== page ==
When you talk to Ugandan manufacturers about the challenges they encounter as they go about their businesses, they will be quick to point out the high cost of doing business exacerbated by expensive electricity, transport costs, taxes and the unavailability of cheap credit.
Manufacturers undertake capital-intensive projects which require a lot of money to implement. This money can barely be met by one’s savings. At this point, the manufacturer will need to externally source for capital to meet his or her investment goals. This is where the banks come in – but banks have been called out for offering expensive loans.
Speaking on day one of the 5th Annual Banker’s Conference currently ongoing at Kampala Serena Hotel, industry players have asked banks to bridge this gap and begin to offer affordable longtime credit that can help manufacturers invest in the entire value chain especially those that are in agribusiness.
The Permanent Secretary of the Ministry of Trade Industry and Cooperatives Uganda Geraldine Ssali in her speech noted that despite the manufacturing & tourism sectors being key drivers of the economy they are the ones that are poorly funded.
This poor funding is happening at a time when Uganda has close to 30 commercial banks regulated by the Bank of Uganda that offer loans to corporate and Small and Medium Enterprises (SMEs) at an average interest rate of about 23%, arguably the highest in the East African region.
On top of the loans being expensive, Ssali says the bureaucracies when applying for funding ‘is just too much. She has asked banks to simplify it and offer digital solutions. “So please bankers, share the services on let’s say a phone so that we can eliminate all the paperwork,” she advised.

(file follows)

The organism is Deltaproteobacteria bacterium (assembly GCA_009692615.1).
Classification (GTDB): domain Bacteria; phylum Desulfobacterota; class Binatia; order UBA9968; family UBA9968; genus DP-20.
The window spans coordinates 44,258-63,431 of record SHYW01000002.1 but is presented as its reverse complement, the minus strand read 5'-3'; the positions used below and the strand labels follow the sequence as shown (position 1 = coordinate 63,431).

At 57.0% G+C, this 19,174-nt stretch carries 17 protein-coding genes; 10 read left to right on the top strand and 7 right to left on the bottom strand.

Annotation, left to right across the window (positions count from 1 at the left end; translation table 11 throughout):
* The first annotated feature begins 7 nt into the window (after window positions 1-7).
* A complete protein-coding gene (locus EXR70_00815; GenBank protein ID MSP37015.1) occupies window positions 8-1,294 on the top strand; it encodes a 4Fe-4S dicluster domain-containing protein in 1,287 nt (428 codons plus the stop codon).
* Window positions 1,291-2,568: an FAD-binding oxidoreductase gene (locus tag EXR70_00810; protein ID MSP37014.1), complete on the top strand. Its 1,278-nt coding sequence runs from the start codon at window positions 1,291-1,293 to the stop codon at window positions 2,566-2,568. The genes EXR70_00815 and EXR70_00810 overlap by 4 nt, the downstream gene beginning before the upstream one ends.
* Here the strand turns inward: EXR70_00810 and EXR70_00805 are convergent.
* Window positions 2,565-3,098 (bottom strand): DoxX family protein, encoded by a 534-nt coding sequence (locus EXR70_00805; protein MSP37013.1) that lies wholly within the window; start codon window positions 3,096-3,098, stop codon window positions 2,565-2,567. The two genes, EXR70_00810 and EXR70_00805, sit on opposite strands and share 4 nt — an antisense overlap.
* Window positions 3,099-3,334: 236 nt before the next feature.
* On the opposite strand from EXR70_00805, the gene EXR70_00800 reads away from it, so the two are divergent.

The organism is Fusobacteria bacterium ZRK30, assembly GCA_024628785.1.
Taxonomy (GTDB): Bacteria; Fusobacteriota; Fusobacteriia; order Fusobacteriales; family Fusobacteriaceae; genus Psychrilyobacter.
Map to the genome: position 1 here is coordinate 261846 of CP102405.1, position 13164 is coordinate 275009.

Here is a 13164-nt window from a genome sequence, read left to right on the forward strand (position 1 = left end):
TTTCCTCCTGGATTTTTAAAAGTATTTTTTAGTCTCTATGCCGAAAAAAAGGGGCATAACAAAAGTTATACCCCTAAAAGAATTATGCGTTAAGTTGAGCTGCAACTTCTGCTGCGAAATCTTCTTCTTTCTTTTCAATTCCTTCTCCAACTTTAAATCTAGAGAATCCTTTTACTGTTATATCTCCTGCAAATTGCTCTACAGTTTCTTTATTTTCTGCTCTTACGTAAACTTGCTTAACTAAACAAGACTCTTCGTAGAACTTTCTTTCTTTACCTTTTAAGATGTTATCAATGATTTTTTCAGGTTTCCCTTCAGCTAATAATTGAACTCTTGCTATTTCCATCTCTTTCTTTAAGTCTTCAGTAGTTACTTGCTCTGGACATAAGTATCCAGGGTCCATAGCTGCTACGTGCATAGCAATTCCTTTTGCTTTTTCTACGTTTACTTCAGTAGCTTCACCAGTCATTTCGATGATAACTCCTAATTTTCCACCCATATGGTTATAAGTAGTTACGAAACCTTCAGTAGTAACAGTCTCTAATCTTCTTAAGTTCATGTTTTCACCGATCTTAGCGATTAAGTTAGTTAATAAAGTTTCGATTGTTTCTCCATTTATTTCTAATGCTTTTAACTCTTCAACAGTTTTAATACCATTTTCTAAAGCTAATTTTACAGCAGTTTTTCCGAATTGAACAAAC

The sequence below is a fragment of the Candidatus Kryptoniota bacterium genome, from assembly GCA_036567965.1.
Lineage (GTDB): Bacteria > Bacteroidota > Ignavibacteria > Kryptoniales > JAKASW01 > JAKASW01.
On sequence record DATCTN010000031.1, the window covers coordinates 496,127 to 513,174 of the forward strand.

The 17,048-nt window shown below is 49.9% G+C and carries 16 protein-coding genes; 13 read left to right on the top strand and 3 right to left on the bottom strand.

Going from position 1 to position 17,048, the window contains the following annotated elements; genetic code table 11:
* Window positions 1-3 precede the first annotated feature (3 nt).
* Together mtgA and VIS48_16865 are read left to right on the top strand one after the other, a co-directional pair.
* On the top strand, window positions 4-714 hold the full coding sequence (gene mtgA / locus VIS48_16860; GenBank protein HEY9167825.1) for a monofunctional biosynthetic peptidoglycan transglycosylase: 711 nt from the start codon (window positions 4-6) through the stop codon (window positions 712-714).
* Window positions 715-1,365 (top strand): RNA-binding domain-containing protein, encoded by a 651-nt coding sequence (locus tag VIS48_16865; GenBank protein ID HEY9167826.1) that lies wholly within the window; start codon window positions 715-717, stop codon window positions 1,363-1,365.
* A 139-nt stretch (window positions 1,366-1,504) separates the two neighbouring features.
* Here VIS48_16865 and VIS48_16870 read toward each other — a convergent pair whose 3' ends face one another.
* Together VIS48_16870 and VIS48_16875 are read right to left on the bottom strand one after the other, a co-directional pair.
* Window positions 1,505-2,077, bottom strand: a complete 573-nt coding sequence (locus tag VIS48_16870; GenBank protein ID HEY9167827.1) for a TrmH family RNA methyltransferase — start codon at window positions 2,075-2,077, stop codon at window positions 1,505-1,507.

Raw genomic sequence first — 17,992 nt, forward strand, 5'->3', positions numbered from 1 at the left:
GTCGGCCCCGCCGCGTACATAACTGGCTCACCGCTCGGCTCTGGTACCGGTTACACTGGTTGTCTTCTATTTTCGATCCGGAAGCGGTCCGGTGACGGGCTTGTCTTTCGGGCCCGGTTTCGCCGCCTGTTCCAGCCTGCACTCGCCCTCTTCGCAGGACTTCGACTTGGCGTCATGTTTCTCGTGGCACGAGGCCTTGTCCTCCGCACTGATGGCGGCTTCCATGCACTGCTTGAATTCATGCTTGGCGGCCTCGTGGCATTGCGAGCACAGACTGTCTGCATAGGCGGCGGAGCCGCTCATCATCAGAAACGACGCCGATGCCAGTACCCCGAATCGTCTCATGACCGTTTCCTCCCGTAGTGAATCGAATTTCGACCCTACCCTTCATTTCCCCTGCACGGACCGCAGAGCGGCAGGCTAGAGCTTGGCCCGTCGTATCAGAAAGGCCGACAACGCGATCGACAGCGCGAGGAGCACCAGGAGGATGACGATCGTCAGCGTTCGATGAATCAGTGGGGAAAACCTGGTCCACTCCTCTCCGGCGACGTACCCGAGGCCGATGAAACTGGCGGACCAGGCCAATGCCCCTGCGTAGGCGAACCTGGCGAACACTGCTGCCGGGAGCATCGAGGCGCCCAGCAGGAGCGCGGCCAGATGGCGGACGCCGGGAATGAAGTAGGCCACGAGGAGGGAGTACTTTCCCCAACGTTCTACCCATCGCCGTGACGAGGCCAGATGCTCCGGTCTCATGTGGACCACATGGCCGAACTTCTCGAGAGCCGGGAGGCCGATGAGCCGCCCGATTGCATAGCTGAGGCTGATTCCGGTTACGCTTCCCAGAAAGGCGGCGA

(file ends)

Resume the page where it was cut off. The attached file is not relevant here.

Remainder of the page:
For Winnie Lawoko Olwe, the Director of Domestic Investment at Uganda Investment Authority (UIA), there is a need for banks to come up with a portal to appraise SMEs to help understand what stage a particular SME is at.
There’s enough information that can give us traceability and fair judgment, she said. Adding: “One of the key issues we need to look at is formalization; so that we can help SMEs that have potential to formalize access funds and support to grow and thrive,”
Dr Hippolyte Fofack, the Chief Economist at the African Export-Import Bank (Afreximbank) explains that over the years, manufacturing has been a reliable sector for welfare improvement and transition out of poverty, and could be a major catalyst for inclusive growth in a region where unemployment rates have been great depression levels for decades.
Daniel Birungi, the Executive Director of Uganda Manufacturing Association (UMA), wants banks to get down and get their hands dirty when ‘preparing people who are coming to borrow because it is a win-win situation, once SMEs win, banks also win.’
He adds: “For manufacturing to grow, you require financing that is patient enough to pay back in say 10 years but now you get 5 years and if you are a good bargainer, you get 7 years.
On his part, Richard Mubiru, the Group Corporate Affairs Director, Picfare Group of Companies, believes that there is a need to restructure financing for manufacturing in Uganda.
Moses Kaggwa of the Ministry of Finance, Planning and Economic Development explains that the manufacturing sector is the largest consumer of electricity and employs about 1.3 million people and gives the country revenue of about 10% but there is a mismatch between available credit & what the manufacturing sector requires.
“As the government, we have tried to put more money in Uganda Development Bank but the demand exceeds the supply,” says Kagwa.
Economists Francis Kamulegeya notes that banks need to rethink asking for collateral as security for the credit. “Some SMEs have huge contracts worth millions of dollars without the standard collateral that banks require. This is an opportunity for banks to lend as they support SMEs,” says Kamulegeya.
The Deputy Governor of the Bank of Uganda, Michael Atingi-Ego, told the conference that the central bank is doing whatever it takes to control inflation and foster price stability as mandated.
The two-day conference has been convened by Uganda Banker’s Association under the theme “bridging financing gaps in the manufacturing, tourism, and agribusiness sectors for economic recovery and growth post 2021”. It ends tomorrow, 26th, July 2022.